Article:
“Life is like a roller coaster, live it, be happy, enjoy life.” ~Avril Lavigne
The Canadian singer and songwriter could easily be talking about the people of Cuenca, Ecuador. That attitude seems to be prevalent throughout the city as it seems that anytime it is possible to celebrate life, it happens.
Every December, Ecuador’s Ministry of Tourism announces the national holidays for the following year. How cool is that? This year, there were 20 national holidays. For comparison, the United States only has 11 federal holidays. Most American companies have fewer than that.
Ecuador has a thriving tradition of holidays, festivals, and celebrations. Most months include at least one major festival or long weekend. And the holiday usually involves colorful ceremonies and lavish feasts.
To give you an idea of special days in Ecuador, I have compiled a list for Cuenca. Those marked with an asterisk are officially recognized holidays during which most government offices and businesses close. Please note because of the ever-changing calendar, some of these holidays are not celebrated on a set date.
January 1: New Year’s Day*
January 6: Three Kings Day (Epiphany)
February 27: National Community Spirit Day
February / March: Carnaval*
Easter and Holy Week*
May 1: Labor Day*
May 24: Battle of Pichincha*
June: Corpus Christi
July 24: Simón Bolívar’s Birthday*
August 10: Quito Independence Day*
September: Harvest festivals throughout Ecuador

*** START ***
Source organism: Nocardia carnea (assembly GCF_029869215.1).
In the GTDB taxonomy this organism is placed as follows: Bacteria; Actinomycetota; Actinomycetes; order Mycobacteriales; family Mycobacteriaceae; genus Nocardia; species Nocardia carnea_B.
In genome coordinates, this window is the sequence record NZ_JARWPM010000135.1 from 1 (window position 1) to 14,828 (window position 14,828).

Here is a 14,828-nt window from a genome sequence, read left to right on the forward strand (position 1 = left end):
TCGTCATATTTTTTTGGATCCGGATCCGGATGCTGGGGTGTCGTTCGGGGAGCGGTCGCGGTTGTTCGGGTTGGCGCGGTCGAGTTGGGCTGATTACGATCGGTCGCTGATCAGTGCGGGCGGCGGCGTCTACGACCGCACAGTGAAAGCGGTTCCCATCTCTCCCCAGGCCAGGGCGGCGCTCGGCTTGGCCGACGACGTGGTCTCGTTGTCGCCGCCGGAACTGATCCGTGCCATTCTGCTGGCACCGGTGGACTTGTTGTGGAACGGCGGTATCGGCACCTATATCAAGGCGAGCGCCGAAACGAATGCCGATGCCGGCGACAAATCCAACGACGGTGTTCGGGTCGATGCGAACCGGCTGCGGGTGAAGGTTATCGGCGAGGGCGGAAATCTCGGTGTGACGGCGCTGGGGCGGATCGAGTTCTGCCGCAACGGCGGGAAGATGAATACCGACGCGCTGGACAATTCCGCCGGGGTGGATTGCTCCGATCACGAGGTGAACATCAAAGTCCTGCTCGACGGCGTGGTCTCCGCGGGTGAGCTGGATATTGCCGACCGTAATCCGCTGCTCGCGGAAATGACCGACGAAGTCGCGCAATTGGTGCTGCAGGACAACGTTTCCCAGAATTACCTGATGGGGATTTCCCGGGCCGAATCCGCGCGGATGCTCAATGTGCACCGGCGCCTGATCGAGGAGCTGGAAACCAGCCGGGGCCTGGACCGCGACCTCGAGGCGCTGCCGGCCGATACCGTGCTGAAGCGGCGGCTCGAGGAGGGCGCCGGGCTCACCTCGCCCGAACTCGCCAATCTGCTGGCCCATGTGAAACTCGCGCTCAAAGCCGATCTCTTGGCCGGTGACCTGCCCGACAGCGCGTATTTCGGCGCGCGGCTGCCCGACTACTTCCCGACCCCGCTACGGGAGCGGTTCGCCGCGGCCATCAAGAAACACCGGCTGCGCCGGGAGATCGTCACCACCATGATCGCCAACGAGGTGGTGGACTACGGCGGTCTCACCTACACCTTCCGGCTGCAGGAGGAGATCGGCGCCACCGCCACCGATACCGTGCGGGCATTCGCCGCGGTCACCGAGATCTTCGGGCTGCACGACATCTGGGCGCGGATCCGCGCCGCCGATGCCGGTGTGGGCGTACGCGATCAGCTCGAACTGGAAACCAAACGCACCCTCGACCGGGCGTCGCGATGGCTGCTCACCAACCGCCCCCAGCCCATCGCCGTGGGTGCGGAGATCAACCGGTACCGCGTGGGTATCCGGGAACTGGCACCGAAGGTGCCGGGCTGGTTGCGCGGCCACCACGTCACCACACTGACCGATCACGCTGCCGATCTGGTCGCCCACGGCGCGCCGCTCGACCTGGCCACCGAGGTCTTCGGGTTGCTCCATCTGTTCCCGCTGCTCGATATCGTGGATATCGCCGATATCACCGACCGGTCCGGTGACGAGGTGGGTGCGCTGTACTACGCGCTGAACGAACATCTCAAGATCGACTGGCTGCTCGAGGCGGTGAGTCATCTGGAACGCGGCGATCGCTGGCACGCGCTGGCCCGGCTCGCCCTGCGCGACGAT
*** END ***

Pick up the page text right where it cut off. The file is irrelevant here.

October 9: Guayaquil Independence Day*
October 12: Columbus Day*
November 1: All Saints’ Day*
November 2: All Souls’ Day (Day of the Dead)*
November 3: Cuenca Independence Day*
December 24: Christmas Eve*
December 25: Christmas Day*
December 31: Year’s End Celebrations
For many of these holidays, there is always something happening in historic El Centro. The New Cathedral (La Catedral de la Inmaculada Concepción de Cuenca) tends to be the heart of all celebrations. Why not? It is in the middle of the historic district. And Parque Abdón Calderón is right across the street, with Plaza de las Flores on another side of the cathedral.
Although the dates change annually according to the religious calendar, Carnaval is always celebrated as a long weekend prior to Ash Wednesday. Carnaval is the ultimate party in Latin America. No one can beat Brazil for Carnaval (and that includes New Orleans) but, celebrations here are rather big that include water balloon fights and lavish parades.
Holy Saturday (the last day of Holy Week and ends the season of Lent) is the only national holiday which stores must be closed. On the other days of this religious period, merchants decide whether to open or close.
It is a good thing I am not a diabetic.
I am surprised that most of Cuenca does not have diabetes.
Especially with Corpus Christi.
Not the city in Texas, but the religious holiday.
Like many Catholic festivals in Ecuador, Corpus Christi has become a celebration that combines Spanish-Catholicism with Andean culture. Corpus Christi occurs 60 days after Easter Sunday and honors the sacrifice of Jesus.
When Joanna and I went to this year’s celebration, we saw over a hundred vendors set up in El Centro, around the New Cathedral and Parque Calderón with tons of sweets.
I am not exaggerating.
These vendors are selling “Corpus Sweets” of all shapes, sizes, colors, and flavors. There is definitely something here for everyone who has a sweet tooth.
This custom was initiated by the nuns of the convents and the families belonging to the nobility of Cuenca, who prepared them to give them to people close to them. Today they are delicacies made with recipes that have passed from generation to generation.